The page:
UK-based private equity firm Hg will buy Orion Health’s Rhapsody healthcare integration technology business for $138 million and will pay another $14 million to acquire a 25 percent share of its population health unit.
In a complicated transaction, Orion will then reinvest some of the proceeds to buy back equity from the same acquirer, leaving it with 25 percent of Rhapsody and 75 percent of population health. It will use the rest of the money to buy back shares and fund its hospital division.
Orion shares, traded on the New Zealand exchange, rose sharply on the news but are still down 81 percent since the company’s December 2014 IPO.
From Gaunt Survivor: “Re: HIStalk ‘like’ buttons. Which items have earned the most votes?” That’s an interesting question since I’ve never looked at the statistics from those little thumbs up/down icons I added to each post and comment, and in fact I didn’t know I could look up historical results. The all-time top three items by net score (likes minus dislikes over the past 18 months since I first turned on voting) are a diverse group:
- Readers Write: A Prescription for Poor Clinician Engagement with Health IT: Stop Communicating and Start Marketing
- Book Review: “Bad Blood”
- The Smokin’ Doc Celebrates a Successful HIMSS
From Sprachen: “Re: telemedicine. Some harsh tweets say it was overhyped.” The virtual visit companies have certainly hyped themselves (which is what companies do, especially when they are trying to create a new consumer market) and uptake has been slower than you might expect because of state-specific laws, reimbursement issues, and natural market consolidation. However, there’s no way telemedicine can fail to attract a significant share of some market elements — specifically non-urgent acute issues, mental health, and chronic disease management – because it eliminates the geographical challenges that are caused by irregular provider distribution and challenging physical access. The biggest challenges to telemedicine vendors are (a) they have to market directly to consumers, which is expensive and difficult; and (b) they have to maintain a supply of competent providers who are wiling to conduct video visits at reasonable compensation levels. They have an advantage that both insurers and consumers should find appealing in that they can operate as a de facto national medical practice that is professionally managed to follow sound medical standards defined by policy and procedures and measured by analytics across a broad scale, which could be a lot better than a rogue independent doctor whose practice patterns stray from the accepted. There’s actually a third challenge that sounds worse than it is – it’s not as good as having access to your regular doctor via email or telephone, but most medical practices are eliminating that threat by hiding themselves behind the four walls of their insurance billing factory.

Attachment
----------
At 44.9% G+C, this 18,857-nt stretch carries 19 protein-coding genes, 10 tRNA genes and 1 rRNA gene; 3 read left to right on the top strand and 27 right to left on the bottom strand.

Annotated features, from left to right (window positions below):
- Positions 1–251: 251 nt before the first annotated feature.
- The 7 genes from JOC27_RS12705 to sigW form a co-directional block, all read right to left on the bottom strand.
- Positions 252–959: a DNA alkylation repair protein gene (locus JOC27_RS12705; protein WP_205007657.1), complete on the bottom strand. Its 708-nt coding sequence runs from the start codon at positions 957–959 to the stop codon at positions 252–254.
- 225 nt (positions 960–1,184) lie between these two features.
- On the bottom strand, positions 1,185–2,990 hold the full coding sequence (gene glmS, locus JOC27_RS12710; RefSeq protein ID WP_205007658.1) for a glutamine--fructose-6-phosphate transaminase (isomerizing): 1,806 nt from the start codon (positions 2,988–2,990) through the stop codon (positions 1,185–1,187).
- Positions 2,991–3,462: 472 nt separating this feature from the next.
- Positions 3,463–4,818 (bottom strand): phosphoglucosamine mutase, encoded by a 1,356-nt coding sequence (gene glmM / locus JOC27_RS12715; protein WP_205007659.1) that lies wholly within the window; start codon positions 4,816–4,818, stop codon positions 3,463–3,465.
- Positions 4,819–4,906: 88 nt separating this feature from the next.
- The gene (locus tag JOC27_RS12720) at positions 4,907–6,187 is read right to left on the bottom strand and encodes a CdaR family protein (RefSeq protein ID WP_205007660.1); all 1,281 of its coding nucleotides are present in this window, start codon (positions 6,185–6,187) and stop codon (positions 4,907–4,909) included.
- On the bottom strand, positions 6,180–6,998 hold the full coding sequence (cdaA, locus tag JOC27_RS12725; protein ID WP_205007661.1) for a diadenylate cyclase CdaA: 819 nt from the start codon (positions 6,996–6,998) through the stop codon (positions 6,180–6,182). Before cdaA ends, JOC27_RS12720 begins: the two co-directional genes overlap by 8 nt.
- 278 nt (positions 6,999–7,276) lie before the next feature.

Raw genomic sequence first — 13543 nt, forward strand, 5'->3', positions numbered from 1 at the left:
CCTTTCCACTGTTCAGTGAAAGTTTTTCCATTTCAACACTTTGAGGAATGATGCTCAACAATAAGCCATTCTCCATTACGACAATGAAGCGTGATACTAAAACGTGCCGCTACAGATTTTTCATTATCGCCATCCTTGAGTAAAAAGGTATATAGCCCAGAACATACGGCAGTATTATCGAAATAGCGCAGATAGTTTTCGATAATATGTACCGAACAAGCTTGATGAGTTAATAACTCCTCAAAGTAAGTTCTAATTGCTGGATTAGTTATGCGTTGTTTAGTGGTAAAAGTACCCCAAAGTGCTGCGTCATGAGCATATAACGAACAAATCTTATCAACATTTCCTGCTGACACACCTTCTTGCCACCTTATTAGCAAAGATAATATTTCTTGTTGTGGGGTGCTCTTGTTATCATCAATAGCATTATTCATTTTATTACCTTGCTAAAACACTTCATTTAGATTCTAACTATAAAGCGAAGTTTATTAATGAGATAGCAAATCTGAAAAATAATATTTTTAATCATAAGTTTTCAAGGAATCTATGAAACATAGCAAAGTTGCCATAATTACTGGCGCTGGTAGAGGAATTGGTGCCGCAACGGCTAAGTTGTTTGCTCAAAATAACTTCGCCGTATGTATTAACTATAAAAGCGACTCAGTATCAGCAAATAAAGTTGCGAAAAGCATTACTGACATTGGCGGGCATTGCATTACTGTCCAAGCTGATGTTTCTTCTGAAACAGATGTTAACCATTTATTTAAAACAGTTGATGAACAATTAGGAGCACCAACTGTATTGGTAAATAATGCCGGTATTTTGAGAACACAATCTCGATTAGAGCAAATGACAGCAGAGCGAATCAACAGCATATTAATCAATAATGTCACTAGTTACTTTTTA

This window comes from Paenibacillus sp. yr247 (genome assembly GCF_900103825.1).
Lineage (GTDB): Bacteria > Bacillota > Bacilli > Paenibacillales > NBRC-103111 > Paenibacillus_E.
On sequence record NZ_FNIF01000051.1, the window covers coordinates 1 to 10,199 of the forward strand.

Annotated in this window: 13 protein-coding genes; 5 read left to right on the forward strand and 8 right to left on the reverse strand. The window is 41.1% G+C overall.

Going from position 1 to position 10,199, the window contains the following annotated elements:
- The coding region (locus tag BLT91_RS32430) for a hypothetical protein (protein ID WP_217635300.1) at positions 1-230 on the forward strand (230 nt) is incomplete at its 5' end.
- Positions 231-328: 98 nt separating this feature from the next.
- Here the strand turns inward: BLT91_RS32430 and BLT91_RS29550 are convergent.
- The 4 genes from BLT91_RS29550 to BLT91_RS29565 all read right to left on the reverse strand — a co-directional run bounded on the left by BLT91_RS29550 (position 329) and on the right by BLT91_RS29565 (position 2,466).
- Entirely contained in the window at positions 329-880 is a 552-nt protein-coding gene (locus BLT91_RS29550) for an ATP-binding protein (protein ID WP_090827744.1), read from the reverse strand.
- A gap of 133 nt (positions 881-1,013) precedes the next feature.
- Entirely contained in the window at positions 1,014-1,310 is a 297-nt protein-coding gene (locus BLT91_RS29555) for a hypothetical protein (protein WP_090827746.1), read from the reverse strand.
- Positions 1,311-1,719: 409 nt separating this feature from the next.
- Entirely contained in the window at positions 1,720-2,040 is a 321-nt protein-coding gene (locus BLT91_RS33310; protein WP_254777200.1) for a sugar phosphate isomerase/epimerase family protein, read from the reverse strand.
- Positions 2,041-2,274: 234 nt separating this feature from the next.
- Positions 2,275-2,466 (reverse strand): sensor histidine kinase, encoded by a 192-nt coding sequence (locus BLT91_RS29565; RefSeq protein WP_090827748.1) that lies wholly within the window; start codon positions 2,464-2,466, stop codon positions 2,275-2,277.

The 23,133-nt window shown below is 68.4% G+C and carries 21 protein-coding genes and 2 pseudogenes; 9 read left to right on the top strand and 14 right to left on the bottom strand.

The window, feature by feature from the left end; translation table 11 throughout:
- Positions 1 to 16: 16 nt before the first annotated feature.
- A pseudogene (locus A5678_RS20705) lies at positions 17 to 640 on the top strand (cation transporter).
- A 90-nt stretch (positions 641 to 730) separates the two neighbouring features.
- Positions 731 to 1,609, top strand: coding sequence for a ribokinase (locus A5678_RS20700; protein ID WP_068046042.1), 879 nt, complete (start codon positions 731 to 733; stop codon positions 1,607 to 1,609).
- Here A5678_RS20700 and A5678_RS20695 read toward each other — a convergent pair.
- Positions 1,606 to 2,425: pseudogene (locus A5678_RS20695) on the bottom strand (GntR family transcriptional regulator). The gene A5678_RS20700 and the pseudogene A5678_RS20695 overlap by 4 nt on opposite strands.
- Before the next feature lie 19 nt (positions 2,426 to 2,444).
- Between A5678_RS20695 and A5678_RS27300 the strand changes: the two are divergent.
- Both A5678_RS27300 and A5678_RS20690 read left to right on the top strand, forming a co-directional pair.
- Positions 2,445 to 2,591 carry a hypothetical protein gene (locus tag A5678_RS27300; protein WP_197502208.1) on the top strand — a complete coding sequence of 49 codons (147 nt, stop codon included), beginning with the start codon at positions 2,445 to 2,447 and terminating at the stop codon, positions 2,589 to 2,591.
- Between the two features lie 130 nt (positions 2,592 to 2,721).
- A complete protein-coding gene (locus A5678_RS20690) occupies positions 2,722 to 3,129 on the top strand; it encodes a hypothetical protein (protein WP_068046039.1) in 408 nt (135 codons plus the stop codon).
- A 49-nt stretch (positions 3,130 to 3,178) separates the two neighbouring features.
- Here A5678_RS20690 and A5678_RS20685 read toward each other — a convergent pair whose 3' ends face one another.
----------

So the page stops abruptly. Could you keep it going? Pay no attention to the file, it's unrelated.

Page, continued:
HIStalk Announcements and Requests
Listening: new from The Wild Feathers, which breaks my lifetime-long streak of never recommending a country-rock band. It’s like the Eagles with the annoying parts excised, with remarkable harmonies and enough minor chords to keep me from quickly flipping on. I only wish they would ditch the cliché cowboy hat affectation that is emblematic of Nashville-based artists even though I’ve never seen anyone the South (except for Texas) wear a cowboy hat in public since they have no actual cowboys, especially the kind that work indoors at night miles away from the nearest horse that they couldn’t ride anyway.
It’s the beginning of the July Syndrome, when fresh batches of frightened, newly minted medical residents begin working in US hospitals in scarily defining why we call it the “practice” of medicine. You will be well advised to steer clear for non-emergent needs for the next month or so.
Acquisitions, Funding, Business, and Stock
Laid-off IBM Watson Health engineers describe the challenges faced by the company following its expensive acquisition of Phytel, Truven, and Explorys in 2015-2016 in trying (and failing so far) to turn its $15 billion investment into profits:
- Phytel employees thought they would accomplish great things under IBM, but has seen the company lose half its clients and 80 percent of its employees
- IBM halted everything Phytel was doing for the first post-acquisition year as it “bluewashed” the company by making it do things IBM’s way
- Non-technologist IBM leaders tried to create new Watson products from the capabilities of its acquisitions, but didn’t have clear ideas, kept changing their mind, and sketched out products that were impossible to create
- IBM is losing the war to attract AI talent
- Former engineers say IBM is “not anywhere close to injecting AI into the provider space” as the planned new products don’t use AI
- Asking Phytel’s customers what they wanted resulted in their demand to bring back the pre-IBM product
Rock Health’s Midyear Funding Review says:
- Digital health investments continue to grow at a record pace
- Startups are increasingly having their products validated even in a post-Theranos shadow
- Two-thirds of digital health investors have made previous deals in the sector
- M&A activity is down from its 2015 high as companies are staying private longer even when they have raised more than the $136 million average of previous IPOs, instead choosing to be acquired pre-IPO
- Half of the digital health companies acquired so far in 2018 were bought by other digital health companies, although the number overweighted by virtual visit providers that aren’t really technology companies